Since moisture content is subject to many sources of error and doesn’t have an independent standard, it’s impossible to know the true value, Dr. Carter says. Given this, he prefers the loss-on-drying method because it’s the cheapest and easiest to perform. That said, he would not use moisture content to monitor moisture control, but instead would use water activity testing.
Dr. Olmsted prefers a method that’s direct, easy, and rapid. For these requirements, a microwave moisture analyzer with secondary infrared heating is his instrument of choice.
Claas says his choice depends on the application and workplace. For food production in regular operation (e.g., goods-in, in-process control, final quality control) infrared moisture analysis is his choice because it’s versatile and can be used for many different samples (e.g., liquids, creams, powders, granulates), it’s easy to use, results are provided quickly, and it offers great precision and accuracy.
Innovations in Moisture Control
CEM Corp. combines numerous technologies to provide a loss-on-drying analyzer that’s faster than any other primary method on the market—the SMART 6. “Not only does it combine microwave and infrared energy for faster heating, but it also uses active ventilation to both speed the process and to give SMART 6 the capability of operating safely outside a fume hood with no odors being released into the test area,” Dr. Olmsted says. For customers using inline NIR sensors, the SMART 6 offers the ability to calibrate the NIR sensors in only a few minutes, instead of hours with an air oven.
Dr. Carter works with Novasina, a provider of water activity meters, and Neutec Group, Novasina’s distributor for the U.S. market. “Although water activity meters are not new, many food manufacturers are now switching to releasing product solely on water activity values and relegating moisture content to only a measure of purity and standard of identity,” he says. “Some producers have eliminated moisture content testing completely and only measure water activity. By tracking water activity throughout the production process, these producers are able to catch changes in production that may lead to problems before they are widespread.”
In addition, by releasing on water activity, they are able to maximize moisture levels but assure product safety and stability using the water activity. “Since most products are sold on a weight basis, releasing based on water activity makes it possible to maximize profits, eliminate waste, save on energy costs, and release a safe product with optimal shelf life,” Dr. Carter says.
It’s important for food industry organizations to keep their members educated on moisture control methods, and what innovations are happening.
The American Dairy Products Institute showcases equipment at its annual meeting and technical symposiums where instrument suppliers can present new or updated products. They can also network with users to get answers to specific questions and training issues. Instrument manufacturers may have workshops for specific instruments as well as preventive maintenance training.
Software training for calibration adjustment or development is done via webinars or online training. “Most instruments have modem and interface capabilities, which allows the manufacturer or service technician access to an instrument in the event of a needed repair or updates,” says Dean Tjornehoj, a dairy industry quality and food safety consultant and Center of Excellence resource professional at the American Dairy Products Institute in Chicago. Control system manufacturers may exhibit control packages with integrated infrared or NIR instruments for moisture control. Webinars are used for company training sessions, with a manufacturer’s technical service joining in online to answer questions.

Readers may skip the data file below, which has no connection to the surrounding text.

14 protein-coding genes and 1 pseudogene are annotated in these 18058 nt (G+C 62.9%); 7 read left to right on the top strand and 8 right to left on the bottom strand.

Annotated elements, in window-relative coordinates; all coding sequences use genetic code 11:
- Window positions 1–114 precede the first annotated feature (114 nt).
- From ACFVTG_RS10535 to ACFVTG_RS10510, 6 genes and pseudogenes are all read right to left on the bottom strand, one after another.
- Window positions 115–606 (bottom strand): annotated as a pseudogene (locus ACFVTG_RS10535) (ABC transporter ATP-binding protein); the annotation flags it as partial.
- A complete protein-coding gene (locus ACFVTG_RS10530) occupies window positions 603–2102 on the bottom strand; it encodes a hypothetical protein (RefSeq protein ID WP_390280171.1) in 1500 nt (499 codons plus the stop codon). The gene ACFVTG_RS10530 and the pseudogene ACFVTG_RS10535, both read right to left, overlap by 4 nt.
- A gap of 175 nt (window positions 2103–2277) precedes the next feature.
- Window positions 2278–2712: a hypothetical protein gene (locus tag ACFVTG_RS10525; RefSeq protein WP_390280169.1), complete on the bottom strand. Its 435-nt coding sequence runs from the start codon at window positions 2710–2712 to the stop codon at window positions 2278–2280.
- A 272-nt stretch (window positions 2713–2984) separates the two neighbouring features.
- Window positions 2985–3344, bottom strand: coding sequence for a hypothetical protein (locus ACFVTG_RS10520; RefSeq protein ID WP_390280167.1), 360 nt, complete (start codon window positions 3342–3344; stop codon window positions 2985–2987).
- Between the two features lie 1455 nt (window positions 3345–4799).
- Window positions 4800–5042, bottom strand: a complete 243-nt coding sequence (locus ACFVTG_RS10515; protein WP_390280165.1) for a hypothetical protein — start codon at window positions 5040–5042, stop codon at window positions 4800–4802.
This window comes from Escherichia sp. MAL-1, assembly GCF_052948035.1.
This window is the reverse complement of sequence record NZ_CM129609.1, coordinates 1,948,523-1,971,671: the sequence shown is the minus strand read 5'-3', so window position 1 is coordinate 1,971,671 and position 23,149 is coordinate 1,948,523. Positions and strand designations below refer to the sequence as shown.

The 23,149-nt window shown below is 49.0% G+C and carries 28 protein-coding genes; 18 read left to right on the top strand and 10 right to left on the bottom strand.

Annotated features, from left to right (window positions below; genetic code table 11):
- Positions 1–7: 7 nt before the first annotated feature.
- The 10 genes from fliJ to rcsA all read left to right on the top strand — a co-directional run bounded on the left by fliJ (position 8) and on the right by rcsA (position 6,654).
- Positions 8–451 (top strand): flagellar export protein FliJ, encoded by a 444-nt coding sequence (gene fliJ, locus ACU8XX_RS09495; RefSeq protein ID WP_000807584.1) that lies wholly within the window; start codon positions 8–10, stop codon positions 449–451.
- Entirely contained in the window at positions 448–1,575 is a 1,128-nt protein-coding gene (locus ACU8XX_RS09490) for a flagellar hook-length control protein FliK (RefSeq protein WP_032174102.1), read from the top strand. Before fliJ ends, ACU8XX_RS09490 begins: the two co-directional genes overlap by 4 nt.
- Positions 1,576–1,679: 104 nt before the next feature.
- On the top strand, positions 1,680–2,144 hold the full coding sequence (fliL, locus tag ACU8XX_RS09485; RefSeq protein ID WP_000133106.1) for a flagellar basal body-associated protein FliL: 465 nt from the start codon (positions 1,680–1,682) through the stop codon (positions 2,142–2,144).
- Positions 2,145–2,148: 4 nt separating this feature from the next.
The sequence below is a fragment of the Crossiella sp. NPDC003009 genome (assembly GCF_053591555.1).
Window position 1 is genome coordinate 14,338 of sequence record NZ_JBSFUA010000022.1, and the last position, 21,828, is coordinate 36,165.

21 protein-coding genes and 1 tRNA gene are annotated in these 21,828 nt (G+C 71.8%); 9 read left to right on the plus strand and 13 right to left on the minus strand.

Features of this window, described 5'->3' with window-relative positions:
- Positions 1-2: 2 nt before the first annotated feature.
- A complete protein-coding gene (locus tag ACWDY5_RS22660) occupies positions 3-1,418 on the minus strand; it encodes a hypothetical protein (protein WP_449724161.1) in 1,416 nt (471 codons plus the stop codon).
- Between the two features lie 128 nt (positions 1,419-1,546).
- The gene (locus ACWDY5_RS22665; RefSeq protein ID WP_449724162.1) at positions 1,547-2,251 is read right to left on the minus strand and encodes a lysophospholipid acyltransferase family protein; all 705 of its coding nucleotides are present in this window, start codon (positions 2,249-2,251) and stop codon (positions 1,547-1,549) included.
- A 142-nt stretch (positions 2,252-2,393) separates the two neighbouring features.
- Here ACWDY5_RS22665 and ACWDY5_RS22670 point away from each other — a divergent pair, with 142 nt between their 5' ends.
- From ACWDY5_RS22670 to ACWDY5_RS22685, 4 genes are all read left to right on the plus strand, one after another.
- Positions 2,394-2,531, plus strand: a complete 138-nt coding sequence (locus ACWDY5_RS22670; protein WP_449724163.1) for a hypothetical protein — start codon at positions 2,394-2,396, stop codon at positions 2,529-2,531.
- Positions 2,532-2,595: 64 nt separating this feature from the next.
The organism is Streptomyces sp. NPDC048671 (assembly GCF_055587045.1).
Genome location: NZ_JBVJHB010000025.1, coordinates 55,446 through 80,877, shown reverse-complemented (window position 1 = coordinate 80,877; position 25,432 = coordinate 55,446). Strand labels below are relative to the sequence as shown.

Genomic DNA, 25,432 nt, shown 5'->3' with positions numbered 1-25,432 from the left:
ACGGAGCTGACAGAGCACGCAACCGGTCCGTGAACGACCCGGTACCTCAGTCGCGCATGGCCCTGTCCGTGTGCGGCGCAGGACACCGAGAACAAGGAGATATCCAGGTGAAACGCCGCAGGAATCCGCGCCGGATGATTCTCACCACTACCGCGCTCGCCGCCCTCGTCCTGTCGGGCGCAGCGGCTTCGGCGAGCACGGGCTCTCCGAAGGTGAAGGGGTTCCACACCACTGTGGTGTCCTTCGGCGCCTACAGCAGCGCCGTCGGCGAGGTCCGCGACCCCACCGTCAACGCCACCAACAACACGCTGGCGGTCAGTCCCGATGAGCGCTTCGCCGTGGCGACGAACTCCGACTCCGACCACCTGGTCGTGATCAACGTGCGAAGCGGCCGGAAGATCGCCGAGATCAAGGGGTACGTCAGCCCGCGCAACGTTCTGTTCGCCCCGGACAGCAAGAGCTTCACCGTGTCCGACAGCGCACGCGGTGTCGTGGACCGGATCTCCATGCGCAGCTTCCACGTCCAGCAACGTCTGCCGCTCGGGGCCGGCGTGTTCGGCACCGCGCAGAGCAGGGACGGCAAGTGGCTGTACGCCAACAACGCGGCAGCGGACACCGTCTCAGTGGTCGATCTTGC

The majority of educational material that the American Association of Meat Processors (AAMP) provides and sponsors are in the form on hands-on demonstrations or presentations for processor members on the preparation and techniques used to create safe and wholesome meat products, says Nelson J. Gaydos, outreach specialist for the AAMP, which is based in Elizabethtown, Pa. The organization presents several state and regional conventions throughout the year nationwide.
Tjornehoj says the American Dairy Products Institute may share particular issues with a type of instrument or test method with its members. “Generally, because accuracy and precision have a significant influence on production efficiencies and profitability, further detail is usually proprietary,” he says. “NIR in general works well for powder and condensed products with appropriate procedures. A discussion about methods is usually limited to those points, as well as the general reliability or ease of adjusting product calibrations.”
Service is critical for NIR or infrared systems, especially those instruments integrated into a control system that may not be as flexible as a benchtop offline unit, Tjornehoj says. Less common are questions about networking instruments or networking software, which is important for companies that are large enough to purchase and take advantage of such software.
AAMP shares information in two major food areas: food safety and how preparation/cooking affects the final product. “Food safety, specifically prevention of pathogen growth and destruction, is of the utmost important when it comes to any food product,” Gaydos says. “Cooking with humidity has been shown to be an extremely important factor when it comes to killing pathogens such as Salmonella and E. coli. Secondly, it’s also important to understand how processes like cooking and humidity (or lack of it) affects the final flavor, texture, and appearance of products so processors can make products consistently the same and to their desired preferences.”